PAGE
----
RAMSTEIN AIR BASE, Germany -- Editor's Note: This is the sixth in a six-part series about medical response capabilities for deployed service members from start to finish and the various milestones for care and transportation of combat-wounded troops throughout Afghanistan.
I have spent more than a year telling the story of our nations wounded warriors as I followed their transport from the mountains of Afghanistan to their medical care at Landstuhl Regional Medical Center in Germany. Unfortunately, concluding this series will never end what our troops have to endure in the face of war, but this last entry will give me a chance to finish a chapter in my life.
It was my first Sunday back from a recent deployment, when I unknowingly woke up in the middle of the night and proceeded downstairs. My wife followed me and observed I looked lost, and then I began to crawl on the ground calling out for my comrades to come with me, resembling a war movie I watched earlier that day. I was so erratic that I destroyed some of our property in efforts to escape the house.
Later that week, I left to check into a hotel room hoping to get past what had frightened my wife. I then went off the grid and no one was able to reach me. My supervisor eventually found me wondering lost in a nearby city carrying an almost empty suitcase; I had been missing for days.
At this point, my leadership decided it was essential I met with mental health and get a full assessment. That assessment helped me realize my deployment had taken a great toll on me mentally, and lead to me getting the treatment, which most likely saved my life.
I was deployed as a photojournalist to Bagram Airfield, Afghanistan, in November 2013. My job was to cover what our Airmen brought to the mission inside and outside the wire. In an average week, I could go from highlighting Airmen ensuring aircraft are mission-ready, to Airmen patrolling the surrounding area outside of the airfield looking for possible threats.
Another requirement of my job was to respond to real-world events that called for specialized documentation. Two missions stand out above the rest; an F-16 Fighting Falcon mountain mission and a Boeing 747 airliner mass causality.
Early Thursday morning I received a call, an F-16 aircraft went down in the North Eastern mountain range of Afghanistan. Within hours, our teams of first responders were in helicopters on our way to the crash site.
In full battle rattle and armed up, we hiked to the crash site, only stopping to document parts of the aircraft and the pilot's remains scattered across the mountain.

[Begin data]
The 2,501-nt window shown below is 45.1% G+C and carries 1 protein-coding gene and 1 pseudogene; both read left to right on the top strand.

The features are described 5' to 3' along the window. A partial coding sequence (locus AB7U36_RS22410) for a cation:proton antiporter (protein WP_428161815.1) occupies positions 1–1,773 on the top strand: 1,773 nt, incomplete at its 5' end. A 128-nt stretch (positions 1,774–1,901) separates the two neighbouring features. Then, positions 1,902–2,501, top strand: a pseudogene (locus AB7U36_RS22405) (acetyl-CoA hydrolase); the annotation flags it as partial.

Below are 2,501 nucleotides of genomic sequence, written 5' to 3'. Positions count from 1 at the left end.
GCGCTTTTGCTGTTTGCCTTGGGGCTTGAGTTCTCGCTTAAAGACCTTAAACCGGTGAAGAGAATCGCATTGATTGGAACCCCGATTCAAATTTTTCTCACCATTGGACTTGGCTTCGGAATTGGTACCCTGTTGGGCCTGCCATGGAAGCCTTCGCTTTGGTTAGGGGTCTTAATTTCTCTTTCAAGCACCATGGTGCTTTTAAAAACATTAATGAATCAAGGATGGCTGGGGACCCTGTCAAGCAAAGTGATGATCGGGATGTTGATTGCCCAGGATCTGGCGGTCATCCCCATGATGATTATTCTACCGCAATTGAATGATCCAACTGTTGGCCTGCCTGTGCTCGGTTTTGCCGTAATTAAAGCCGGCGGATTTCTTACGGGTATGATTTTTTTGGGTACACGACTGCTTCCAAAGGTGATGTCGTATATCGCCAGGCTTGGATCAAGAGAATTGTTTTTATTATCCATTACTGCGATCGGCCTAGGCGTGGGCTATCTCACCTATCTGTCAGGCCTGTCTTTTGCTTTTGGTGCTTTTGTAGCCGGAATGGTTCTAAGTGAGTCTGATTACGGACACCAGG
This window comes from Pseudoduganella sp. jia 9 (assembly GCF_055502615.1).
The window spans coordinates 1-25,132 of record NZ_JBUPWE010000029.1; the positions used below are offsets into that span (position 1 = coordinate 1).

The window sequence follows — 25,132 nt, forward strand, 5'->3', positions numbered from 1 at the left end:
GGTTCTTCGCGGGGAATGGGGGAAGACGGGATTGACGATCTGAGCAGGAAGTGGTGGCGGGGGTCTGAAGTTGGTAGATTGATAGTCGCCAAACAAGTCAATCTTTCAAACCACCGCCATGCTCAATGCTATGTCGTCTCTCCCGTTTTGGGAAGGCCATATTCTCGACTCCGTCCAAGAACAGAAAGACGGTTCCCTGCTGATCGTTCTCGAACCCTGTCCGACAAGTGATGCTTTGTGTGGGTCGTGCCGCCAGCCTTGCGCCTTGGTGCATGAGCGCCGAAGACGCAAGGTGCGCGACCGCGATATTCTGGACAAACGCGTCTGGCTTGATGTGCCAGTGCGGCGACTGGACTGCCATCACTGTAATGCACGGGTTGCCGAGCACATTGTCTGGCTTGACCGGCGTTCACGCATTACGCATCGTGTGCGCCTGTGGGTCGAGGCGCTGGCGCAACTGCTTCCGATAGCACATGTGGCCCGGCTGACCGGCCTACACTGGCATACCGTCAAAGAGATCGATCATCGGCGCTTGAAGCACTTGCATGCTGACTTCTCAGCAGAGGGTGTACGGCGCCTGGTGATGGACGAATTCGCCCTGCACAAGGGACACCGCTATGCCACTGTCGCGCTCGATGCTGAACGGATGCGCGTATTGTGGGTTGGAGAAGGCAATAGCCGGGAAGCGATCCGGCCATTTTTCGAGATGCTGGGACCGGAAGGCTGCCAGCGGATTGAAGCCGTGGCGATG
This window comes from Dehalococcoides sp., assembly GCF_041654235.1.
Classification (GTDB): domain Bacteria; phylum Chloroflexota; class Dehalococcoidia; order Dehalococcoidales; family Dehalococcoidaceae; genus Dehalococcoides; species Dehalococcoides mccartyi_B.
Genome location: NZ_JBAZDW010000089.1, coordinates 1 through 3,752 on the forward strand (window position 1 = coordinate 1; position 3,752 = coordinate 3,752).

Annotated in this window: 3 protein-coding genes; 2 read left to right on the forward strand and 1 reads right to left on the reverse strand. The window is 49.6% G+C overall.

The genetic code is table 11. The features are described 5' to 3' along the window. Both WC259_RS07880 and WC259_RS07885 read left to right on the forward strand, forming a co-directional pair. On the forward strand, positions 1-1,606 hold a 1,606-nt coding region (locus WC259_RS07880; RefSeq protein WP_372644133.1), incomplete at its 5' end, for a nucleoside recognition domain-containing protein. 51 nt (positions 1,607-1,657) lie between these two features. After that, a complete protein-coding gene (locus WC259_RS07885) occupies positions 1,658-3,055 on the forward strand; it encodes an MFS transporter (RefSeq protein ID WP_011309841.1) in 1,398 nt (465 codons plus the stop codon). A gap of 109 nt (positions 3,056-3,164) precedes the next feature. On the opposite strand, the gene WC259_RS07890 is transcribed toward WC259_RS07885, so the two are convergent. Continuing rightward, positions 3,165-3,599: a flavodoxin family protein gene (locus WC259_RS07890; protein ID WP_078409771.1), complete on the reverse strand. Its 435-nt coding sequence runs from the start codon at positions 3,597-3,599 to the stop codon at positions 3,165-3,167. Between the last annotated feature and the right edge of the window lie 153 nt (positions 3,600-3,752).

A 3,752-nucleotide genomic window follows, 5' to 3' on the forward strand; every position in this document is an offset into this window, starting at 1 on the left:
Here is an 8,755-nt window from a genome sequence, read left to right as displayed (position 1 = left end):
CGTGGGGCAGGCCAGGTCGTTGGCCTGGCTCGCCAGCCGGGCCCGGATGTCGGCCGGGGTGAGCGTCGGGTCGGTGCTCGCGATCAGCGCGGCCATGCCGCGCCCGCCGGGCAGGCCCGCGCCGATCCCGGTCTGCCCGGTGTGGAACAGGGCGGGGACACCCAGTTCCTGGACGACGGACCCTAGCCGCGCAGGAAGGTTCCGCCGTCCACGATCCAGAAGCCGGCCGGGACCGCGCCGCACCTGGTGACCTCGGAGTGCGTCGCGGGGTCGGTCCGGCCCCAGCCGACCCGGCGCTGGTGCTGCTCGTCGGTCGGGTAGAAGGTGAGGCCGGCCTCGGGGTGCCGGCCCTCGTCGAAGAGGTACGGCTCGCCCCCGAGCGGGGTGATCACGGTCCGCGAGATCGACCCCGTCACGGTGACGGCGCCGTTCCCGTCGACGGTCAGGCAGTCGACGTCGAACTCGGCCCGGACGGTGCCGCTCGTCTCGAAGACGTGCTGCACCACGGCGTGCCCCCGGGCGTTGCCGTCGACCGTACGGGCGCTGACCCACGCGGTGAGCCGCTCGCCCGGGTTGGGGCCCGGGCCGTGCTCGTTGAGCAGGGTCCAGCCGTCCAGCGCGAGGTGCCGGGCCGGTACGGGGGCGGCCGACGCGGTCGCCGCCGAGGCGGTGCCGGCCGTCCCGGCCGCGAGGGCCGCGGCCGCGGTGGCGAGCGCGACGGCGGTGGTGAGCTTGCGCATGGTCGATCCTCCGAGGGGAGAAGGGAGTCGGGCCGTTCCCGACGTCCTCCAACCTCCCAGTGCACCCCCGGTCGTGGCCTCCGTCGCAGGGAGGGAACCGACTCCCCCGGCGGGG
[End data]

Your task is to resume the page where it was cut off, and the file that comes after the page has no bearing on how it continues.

After a long morning of hiking, we came to a steep ledge where we found the downed pilot. We were all exhausted from the hike, but there was a great sense of urgency to get the body off that mountain. Almost everyone aided in carrying his body up the mountain where he could be lifted and transported to the closest airfield.
As I watched the helicopter fly off with the pilot's remains, I felt an overwhelming sense of sadness but also a great sense of pride, we accomplished our mission to find the downed pilot and get him home.
Three weeks later, I was driving on the perimeter road inside Bagram when I witnessed a 747 airliner fall out of the sky, I instantly knew this was going to be a mass casualty.
The aircraft appeared to be doing a combat takeoff when it froze in midair. As it hit the ground all the birds in the surrounding area scattered and the plume of smoke from the explosion looked like something out of a 50's nuclear training video.
I went straight into alert-photo-responder mode and drove toward the crash. After arriving at the site, I noticed everything was either burnt or still on fire and the sky was turning black.
Fighting through the smoke, I split my time between documenting the crash and supporting the efforts to recover the passengers. I was sure there weren't going to be any survivors but the goal was to get to the passengers before they were engulfed by flames.
The smell of burning metal and rubber tires still lingers, as well as the dark clouds only parting to let in hail and freezing cold rain. Many first responders had to be medically evacuated due to the extreme weather conditions.
A month after being involved with the two severe aircraft accidents I was on a C-17 Globemaster III on my way home, I remembering being tremendously nervous throughout the flight.
As we arrived at the final destination, Ramstein Air Base, everything started to feel surreal. My family, to include my baby girl who was born while I was gone, where there waiting for me outside the terminal. I was finally home, but I still did not feel like I truly left Afghanistan.
As I was getting settled to the home life, I started to feel depressed and anxious. I was having problems sleeping and I was distancing myself from my family, I just wanted to be alone.
After a few sessions with mental health, it was confirmed I had post-traumatic stress disorder. At first, I didn't understand how that was possible since I was never physically wounded and never engaged in a bloody battle.
My mental health provider told me the events that happened over my deployment could have taken a toll on anyone, dragging bodies that were either burnt or in pieces would have a lasting impression on most people.
This was a dark time for me, but I wasn't ready to give up.
I'm still on the road to recovery a year after returning home. With help from my medical providers, family, friends and co-workers I am able to talk about my experiences and overcome them one day at a time.
I wish I could say that I am back to normal but there will always be a piece of me left behind. I have decided to keep living life to its full potential, not only for myself and my loved ones, but for my military brothers and sisters that never made it home.